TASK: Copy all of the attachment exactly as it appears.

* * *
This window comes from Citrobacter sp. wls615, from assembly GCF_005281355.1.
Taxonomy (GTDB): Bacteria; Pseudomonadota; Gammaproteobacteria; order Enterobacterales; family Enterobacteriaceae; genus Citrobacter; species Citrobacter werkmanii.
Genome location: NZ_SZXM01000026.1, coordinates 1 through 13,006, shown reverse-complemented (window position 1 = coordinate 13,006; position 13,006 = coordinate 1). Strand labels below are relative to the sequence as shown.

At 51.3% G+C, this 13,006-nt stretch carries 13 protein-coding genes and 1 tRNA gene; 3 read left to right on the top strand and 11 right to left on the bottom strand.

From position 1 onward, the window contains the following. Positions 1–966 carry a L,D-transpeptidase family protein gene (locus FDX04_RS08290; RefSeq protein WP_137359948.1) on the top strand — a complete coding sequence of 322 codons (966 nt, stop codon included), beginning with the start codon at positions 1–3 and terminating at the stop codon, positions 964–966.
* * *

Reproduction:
This window comes from Citrobacter sp. wls615, from assembly GCF_005281355.1.
Taxonomy (GTDB): Bacteria; Pseudomonadota; Gammaproteobacteria; order Enterobacterales; family Enterobacteriaceae; genus Citrobacter; species Citrobacter werkmanii.
Genome location: NZ_SZXM01000026.1, coordinates 1 through 13,006, shown reverse-complemented (window position 1 = coordinate 13,006; position 13,006 = coordinate 1). Strand labels below are relative to the sequence as shown.

At 51.3% G+C, this 13,006-nt stretch carries 13 protein-coding genes and 1 tRNA gene; 3 read left to right on the top strand and 11 right to left on the bottom strand.

From position 1 onward, the window contains the following. Positions 1–966 carry a L,D-transpeptidase family protein gene (locus FDX04_RS08290; RefSeq protein WP_137359948.1) on the top strand — a complete coding sequence of 322 codons (966 nt, stop codon included), beginning with the start codon at positions 1–3 and terminating at the stop codon, positions 964–966.